Urban Gardener Cultivates Hope, Produce, Community in Your Backyards

Professional vegetable grower Kate Olsen pulled up her Napa Valley roots and moved to Dallas where she’s sharing lessons gleaned while urban gardening for a world-class restaurant.

Lessons like: Backyards don’t need to be measured in acres to produce satisfying food and cultivating experiences.

“If we can understand what you’re looking for, I can help you curate a small space to hopefully meet your goals and teach you about it along the way,” Olsen said. “I learned about farming by way of talking to farmers and being employed on the team and just doing it and getting my hands in the soil.”

Her experiences include working for a California Montessori school, where she taught children basic agriculture and how to provide fresh produce for dinners. Later, Olsen spent five years tasked with the culinary garden and provided fresh herbs, flowers, and produce to the French Laundry restaurant under chef Thomas Keller.

“A lot of my mentors were chefs. Thomas Keller, in particular, was a huge influence and continues to be today on my mindset, my diligence, and my trade,” Olsen said.

“The hope is when we plant the seeds, how many days later, we will be able to harvest the fruits of our labor.”

Kate Olsen

Looking for a new adventure, she came to Dallas, where she has a sister, and began helping customers with renewed interest in gardening, “especially in these days where we’re spending so much time at home.”

University Park blogger Mary Meier-Evans, a People Newspapers contributor, bragged online about the “amazing” results in her backyard.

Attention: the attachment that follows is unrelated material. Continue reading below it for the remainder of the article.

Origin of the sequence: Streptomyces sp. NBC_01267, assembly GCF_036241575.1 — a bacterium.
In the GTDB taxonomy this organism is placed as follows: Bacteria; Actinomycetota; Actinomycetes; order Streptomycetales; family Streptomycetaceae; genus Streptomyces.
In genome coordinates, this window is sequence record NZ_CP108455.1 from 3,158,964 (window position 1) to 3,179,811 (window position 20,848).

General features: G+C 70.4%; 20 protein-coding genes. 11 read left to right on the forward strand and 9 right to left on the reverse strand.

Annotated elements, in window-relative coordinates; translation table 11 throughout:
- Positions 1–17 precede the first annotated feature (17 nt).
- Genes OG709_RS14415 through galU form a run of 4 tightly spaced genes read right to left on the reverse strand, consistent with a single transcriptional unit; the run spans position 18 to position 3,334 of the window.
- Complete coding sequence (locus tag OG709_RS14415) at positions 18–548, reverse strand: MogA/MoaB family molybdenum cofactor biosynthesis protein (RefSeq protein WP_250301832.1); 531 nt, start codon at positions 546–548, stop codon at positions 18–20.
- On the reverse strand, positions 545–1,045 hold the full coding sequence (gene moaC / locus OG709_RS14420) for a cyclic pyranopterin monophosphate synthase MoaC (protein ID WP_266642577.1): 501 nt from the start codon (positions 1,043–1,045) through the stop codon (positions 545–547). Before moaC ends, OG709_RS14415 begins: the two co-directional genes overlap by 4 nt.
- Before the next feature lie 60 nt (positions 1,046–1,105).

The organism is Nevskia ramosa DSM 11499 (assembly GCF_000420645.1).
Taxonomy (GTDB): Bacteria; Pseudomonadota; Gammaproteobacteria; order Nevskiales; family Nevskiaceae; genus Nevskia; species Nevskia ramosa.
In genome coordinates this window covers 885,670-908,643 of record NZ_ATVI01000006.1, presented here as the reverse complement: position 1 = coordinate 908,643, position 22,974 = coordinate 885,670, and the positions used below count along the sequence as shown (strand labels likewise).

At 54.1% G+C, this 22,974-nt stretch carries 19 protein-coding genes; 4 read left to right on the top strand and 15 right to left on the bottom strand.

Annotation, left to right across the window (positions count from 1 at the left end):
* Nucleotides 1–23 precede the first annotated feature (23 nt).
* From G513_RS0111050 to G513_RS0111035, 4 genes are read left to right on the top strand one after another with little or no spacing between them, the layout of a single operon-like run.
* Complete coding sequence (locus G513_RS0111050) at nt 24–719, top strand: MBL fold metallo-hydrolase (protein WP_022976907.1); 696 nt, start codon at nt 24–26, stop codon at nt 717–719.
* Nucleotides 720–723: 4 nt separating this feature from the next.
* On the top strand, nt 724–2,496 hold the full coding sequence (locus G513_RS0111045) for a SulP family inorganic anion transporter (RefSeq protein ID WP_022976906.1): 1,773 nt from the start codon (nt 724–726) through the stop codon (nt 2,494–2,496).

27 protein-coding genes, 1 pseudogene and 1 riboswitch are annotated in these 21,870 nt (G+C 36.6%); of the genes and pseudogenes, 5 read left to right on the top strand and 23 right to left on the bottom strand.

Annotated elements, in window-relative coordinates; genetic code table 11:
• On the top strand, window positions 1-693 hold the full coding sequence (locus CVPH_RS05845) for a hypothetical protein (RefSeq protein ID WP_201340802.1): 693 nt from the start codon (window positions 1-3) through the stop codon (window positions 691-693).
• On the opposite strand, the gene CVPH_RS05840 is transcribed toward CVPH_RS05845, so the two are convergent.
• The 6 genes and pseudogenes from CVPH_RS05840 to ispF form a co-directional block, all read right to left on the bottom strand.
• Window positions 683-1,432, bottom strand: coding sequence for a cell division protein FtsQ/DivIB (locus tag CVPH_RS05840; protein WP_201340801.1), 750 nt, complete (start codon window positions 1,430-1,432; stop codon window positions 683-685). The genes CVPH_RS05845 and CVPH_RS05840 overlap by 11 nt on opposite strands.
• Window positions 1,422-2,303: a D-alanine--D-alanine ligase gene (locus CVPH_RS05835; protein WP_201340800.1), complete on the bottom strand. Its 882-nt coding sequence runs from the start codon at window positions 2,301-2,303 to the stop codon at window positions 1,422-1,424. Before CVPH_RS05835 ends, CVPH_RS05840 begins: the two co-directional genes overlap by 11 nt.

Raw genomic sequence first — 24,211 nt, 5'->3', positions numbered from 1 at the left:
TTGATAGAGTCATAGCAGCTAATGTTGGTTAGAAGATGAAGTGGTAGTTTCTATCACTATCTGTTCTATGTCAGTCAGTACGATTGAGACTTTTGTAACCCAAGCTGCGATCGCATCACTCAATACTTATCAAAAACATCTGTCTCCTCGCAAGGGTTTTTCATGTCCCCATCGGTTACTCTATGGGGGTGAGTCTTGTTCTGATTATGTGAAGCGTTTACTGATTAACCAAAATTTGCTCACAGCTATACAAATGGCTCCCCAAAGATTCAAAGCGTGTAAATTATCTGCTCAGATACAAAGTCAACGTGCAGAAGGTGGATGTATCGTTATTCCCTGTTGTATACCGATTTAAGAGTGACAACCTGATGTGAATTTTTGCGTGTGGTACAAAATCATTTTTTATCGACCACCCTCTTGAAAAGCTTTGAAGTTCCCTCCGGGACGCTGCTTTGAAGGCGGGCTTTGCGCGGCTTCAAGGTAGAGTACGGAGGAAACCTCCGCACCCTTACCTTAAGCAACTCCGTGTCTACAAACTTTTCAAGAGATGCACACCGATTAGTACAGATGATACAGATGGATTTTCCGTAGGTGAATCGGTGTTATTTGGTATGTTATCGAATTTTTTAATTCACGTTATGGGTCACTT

“For Kate, growing vegetables and herbs is not simply a way to supply a world-class restaurant,” Meier-Evans wrote. “Urban Gardening is an expression of her personal philosophy.”

Olsen sees the potential for meals to create community; gardens to cultivate responsibility, mindfulness, and a sense of purpose; and gardening to create curiosity leading to research and discovery.

“Farming is important for me because it relays back to the development of community around important parts of culture,” Olsen said. 

She gets excited about helping people grow together while producing food for their meals.

While Olsen plans on helping others reach their personal goals in backyard gardening, she also wants to own a farm one day.

“The hope is when we plant the seeds, how many days later, we will be able to harvest the fruits of our labor,” she said. “For me, as a farmer, that’s always been something that’s been like a mediation. What I do today matters – tomorrow it matters, a season it matters – a year from now.”

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